Underage DUI laws may be intended for minors, but the penalties can be just as harsh as regular DUI.
Most parents will be thrilled—even proud—when their teenager aces the DMV driving test. Finally, their child will have the license to drive.
However, apprehension often follows that joy, especially if you think about the issue of teen drinking and driving. The legal drinking age in the United States may be 21, but it’s not uncommon for teenagers to find ways to get access to alcohol. Your teen could be drinking and driving and end up needing a DUI defense attorney later.
No parent would ever want their child facing an underage DUI charge, but it would help to know more about it in case your teenager gets involved in such a situation. Here are some things parents should know about underage DUI.
All States Have Underage DUI Laws, and They’re Stricter
Every state has underage DUI laws that apply only to drivers under the age of 21. Often referred to as a zero tolerance law, underage DUI tends to be more stringent than regular DUI, which applies to all adults 21 years old and older.
Under zero tolerance laws, the blood alcohol concentration (BAC) limit is so much lower than the one set by regular DUI laws. If an adult driver has a BAC of 0.08% or higher, he or she will be arrested for DUI. For teenagers, it’s 0.02, 0.01, or even 0.00 percent for minors, depending on the state. That means even the slightest hint of alcohol in their system would be enough to charge them with underage DUI.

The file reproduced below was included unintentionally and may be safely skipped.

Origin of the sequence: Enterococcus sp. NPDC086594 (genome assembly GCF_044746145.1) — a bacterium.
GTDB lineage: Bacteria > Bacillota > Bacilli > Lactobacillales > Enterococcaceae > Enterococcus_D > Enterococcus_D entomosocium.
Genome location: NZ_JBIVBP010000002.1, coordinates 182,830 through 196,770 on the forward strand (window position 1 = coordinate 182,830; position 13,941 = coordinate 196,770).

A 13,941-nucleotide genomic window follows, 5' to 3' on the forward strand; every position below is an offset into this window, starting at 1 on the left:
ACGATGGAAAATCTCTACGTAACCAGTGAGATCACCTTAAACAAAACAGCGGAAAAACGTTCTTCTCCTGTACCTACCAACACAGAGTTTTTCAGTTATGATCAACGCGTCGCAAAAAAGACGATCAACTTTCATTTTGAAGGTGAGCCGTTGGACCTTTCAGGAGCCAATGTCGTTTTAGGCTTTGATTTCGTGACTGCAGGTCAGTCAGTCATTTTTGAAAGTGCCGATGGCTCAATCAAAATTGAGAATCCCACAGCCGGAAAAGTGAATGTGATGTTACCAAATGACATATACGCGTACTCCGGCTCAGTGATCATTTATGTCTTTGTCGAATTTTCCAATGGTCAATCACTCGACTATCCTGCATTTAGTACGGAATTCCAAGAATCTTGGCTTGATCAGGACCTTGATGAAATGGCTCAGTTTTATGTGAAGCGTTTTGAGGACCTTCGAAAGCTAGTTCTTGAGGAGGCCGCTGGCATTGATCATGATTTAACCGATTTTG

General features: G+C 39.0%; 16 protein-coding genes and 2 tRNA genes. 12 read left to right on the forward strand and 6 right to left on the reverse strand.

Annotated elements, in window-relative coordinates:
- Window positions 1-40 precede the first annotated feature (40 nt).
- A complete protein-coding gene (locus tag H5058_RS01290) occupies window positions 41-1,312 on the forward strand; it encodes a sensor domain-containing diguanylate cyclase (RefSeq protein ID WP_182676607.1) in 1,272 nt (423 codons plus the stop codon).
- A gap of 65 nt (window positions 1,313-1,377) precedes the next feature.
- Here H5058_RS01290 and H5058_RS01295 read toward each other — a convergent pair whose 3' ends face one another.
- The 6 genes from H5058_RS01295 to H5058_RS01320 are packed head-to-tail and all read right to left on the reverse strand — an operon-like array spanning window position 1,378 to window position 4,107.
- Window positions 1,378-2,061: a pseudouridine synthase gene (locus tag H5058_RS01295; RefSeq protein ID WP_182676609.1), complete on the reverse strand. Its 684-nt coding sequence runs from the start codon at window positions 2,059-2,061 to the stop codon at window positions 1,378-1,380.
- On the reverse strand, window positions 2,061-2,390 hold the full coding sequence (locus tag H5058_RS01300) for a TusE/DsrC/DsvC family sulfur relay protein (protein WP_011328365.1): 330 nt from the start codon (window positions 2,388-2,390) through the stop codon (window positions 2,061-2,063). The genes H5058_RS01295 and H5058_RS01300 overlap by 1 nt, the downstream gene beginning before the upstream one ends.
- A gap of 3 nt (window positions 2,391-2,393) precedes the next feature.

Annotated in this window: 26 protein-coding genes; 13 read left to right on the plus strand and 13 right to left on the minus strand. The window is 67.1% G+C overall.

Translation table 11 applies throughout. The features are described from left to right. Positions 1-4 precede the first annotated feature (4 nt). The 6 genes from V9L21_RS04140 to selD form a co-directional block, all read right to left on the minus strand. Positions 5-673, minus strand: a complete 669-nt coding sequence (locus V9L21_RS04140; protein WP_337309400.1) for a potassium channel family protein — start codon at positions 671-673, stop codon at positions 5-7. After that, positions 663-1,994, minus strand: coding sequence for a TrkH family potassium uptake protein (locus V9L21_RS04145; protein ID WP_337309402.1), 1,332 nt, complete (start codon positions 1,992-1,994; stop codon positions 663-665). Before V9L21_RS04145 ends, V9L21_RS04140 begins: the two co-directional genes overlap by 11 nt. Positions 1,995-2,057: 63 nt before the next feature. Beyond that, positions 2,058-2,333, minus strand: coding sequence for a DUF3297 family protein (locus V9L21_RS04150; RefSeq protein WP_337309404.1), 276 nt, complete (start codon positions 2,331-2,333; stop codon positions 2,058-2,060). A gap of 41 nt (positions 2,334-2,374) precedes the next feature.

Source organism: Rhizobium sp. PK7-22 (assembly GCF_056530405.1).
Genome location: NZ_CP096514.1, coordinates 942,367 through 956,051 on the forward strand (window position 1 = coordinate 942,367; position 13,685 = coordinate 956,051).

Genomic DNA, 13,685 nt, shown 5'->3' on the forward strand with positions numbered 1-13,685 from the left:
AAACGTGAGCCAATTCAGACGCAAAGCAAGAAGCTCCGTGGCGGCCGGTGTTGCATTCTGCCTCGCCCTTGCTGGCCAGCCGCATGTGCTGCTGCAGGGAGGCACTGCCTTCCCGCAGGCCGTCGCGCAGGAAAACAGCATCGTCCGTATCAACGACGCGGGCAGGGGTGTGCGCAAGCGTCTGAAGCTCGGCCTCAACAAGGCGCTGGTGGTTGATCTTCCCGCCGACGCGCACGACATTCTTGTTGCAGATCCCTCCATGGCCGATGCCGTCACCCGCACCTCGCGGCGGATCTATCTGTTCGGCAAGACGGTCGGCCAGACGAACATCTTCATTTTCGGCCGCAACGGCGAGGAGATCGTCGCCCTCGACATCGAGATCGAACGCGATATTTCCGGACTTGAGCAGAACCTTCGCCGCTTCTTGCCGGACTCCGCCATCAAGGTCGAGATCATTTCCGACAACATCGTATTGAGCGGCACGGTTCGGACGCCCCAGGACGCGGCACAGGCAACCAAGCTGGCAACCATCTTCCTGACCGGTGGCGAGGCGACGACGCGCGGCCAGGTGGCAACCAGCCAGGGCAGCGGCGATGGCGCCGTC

The Penalties are Just as Tough
Underage DUI laws may be intended for minors, but the penalties can be just as harsh as regular DUI. An underage DUI conviction could mean fines, suspension of driver’s license of up to two years, community service, alcohol education programs, and time in jail or a juvenile facility. If the DUI caused injury or death, these penalties are bound to be more severe.
Conviction for Underage DUI Has Long-Term Consequences
The consequences of underage DUI are not limited to what happens immediately after conviction. An underage DUI conviction will also be on your teen’s record, which could haunt him or her later in life.
Having such a record could make it hard for your child to enter a university or qualify for a scholarship. Jobs could also be hard to come by for a person with a DUI in his or her record. A DUI could also mean higher car insurance premiums.
Thankfully, you can still do something to spare your teen this problem. The fact that your child is a minor means you can have his or her record sealed. Consult your lawyer to see what you need to do in this regard.
These are just some of the things you need to know about underage DUI. Dealing with it, if it happens, is not going to be easy. However, as long as you get the services of an experienced DUI attorney, your teen’s chances of getting the best possible results are better.